Lloyds bank
Lloyds and others were alleged to have manipulated these rates to benefit their own trading positions from January 2006 to June 2011 Reuters

Lloyds Banking Group, ICAP Europe and Tullett Prebon have been dismissed as defendants from litigation related to the alleged manipulation of yen Libor and Euroyen Tibor benchmark interest rates. The dismissal came on Friday (10 March) from US district judge George Daniels in Manhattan.

The judge said he did not possess personal jurisdiction over these British companies. He also added that there was no evidence from the plaintiff investors that the alleged wrongful doing by these companies had either any substantial connection to the US or was "expressly aimed" at the country.

This judgement comes in response to investors such as the California State Teachers' Retirement System (CalSTRS) and hedge fund Hayman Capital Management accusing these firms and several others of conspiring to rig yen Libor, Euroyen Tibor and Euroyen Tibor futures contracts. The investors had alleged that these banks had manipulated these rates to benefit their own trading positions from January 2006 to June 2011.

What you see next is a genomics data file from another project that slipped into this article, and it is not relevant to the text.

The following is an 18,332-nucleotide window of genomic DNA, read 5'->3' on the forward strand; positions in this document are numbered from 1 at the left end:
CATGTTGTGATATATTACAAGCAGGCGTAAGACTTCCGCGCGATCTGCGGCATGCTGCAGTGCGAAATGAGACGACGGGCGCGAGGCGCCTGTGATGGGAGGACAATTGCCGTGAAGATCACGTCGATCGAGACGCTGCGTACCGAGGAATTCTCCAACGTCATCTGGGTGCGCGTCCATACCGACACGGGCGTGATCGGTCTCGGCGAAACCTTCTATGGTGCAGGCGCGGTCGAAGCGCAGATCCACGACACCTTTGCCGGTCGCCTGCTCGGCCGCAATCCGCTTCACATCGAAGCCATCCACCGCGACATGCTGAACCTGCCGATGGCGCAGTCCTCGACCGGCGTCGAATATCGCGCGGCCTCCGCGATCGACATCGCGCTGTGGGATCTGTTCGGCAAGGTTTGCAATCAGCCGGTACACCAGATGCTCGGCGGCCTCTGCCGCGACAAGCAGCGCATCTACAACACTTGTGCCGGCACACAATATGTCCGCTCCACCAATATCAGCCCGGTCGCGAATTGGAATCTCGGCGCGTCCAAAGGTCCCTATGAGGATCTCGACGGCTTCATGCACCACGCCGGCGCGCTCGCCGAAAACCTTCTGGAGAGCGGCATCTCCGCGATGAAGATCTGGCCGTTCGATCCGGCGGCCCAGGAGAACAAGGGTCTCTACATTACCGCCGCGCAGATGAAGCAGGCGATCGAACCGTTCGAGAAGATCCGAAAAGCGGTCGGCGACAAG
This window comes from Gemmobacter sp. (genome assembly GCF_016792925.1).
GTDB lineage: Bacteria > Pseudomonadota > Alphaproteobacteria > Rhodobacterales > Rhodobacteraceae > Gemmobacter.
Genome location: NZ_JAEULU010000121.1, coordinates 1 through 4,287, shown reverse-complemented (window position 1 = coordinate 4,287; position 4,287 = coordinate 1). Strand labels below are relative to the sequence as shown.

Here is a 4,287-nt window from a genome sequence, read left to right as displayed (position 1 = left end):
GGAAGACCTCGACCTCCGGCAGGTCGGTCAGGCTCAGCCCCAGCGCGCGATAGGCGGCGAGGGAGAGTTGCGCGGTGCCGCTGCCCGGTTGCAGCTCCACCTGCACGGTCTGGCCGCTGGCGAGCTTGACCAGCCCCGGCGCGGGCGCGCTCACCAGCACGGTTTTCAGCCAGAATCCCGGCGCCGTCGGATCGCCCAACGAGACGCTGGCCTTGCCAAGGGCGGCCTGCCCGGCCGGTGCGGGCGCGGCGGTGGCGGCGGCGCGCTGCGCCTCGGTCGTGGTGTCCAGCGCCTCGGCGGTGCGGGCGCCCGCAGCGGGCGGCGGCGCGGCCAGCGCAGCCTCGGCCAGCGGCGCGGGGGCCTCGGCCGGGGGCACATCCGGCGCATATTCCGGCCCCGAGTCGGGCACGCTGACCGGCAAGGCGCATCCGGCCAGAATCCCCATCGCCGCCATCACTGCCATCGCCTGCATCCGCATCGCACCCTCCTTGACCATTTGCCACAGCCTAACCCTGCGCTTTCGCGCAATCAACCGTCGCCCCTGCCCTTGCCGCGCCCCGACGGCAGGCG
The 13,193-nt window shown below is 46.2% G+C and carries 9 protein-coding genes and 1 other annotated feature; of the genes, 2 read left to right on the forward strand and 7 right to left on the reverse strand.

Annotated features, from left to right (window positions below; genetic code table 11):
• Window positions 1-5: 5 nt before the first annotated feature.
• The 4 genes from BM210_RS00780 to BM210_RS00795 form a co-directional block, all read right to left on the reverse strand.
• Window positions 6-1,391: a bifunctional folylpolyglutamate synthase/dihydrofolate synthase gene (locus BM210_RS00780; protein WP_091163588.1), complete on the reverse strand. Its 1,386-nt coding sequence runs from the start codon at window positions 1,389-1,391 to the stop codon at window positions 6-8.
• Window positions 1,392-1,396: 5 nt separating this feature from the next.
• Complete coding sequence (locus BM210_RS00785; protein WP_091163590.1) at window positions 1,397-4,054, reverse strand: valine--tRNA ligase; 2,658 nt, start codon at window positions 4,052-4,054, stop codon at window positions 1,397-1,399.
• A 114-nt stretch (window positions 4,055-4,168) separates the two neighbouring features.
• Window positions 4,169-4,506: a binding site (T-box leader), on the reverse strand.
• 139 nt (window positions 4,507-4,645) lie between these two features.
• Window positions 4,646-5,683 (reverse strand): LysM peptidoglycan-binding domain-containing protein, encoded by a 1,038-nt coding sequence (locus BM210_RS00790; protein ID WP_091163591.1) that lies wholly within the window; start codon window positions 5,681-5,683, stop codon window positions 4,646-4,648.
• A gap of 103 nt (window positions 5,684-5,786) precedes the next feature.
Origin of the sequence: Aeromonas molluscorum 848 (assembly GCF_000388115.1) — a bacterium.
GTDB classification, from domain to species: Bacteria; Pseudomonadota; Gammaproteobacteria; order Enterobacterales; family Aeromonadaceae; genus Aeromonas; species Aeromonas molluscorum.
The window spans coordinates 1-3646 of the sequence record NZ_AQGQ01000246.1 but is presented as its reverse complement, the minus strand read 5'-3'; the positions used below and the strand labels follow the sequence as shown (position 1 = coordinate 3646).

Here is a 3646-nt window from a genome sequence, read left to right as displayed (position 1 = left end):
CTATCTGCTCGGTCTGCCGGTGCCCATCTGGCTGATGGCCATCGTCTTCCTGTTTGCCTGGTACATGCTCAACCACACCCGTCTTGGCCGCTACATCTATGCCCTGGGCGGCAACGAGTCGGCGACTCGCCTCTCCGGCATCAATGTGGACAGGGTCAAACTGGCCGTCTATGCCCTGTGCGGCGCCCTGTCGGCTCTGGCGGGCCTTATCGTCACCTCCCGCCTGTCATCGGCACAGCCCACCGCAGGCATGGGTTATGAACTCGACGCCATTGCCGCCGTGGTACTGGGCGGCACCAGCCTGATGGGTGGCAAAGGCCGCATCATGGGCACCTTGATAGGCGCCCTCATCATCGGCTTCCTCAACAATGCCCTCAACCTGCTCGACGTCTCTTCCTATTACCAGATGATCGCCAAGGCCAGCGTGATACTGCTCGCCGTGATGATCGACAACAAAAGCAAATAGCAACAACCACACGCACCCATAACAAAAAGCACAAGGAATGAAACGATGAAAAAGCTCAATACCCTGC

According to Reuters, American firm Citigroup and HSBC Holdings who are among the many defendants have settled for $23m (£18.91m) and $35m respectively. Meanwhile, it is understood that several Japanese banks are among those that have been sued or accused in connection with the same.

Libor, which stands for the London Interbank Offered Rate, refers to the average of interest rates estimated by each of the leading banks in London that it would be charged were it to borrow from other banks. This rate directly influences the value of trillions of dollars of financial deals. It is also often used to set rates on credit cards, mortgages and other such products.

Tibor or the Tokyo Interbank Offered Rate is a daily reference rate based on the interest rates at which banks offer to lend unsecured funds to other banks in the Japan wholesale money market.

Banks use both these rates to set costs of borrowing from each other.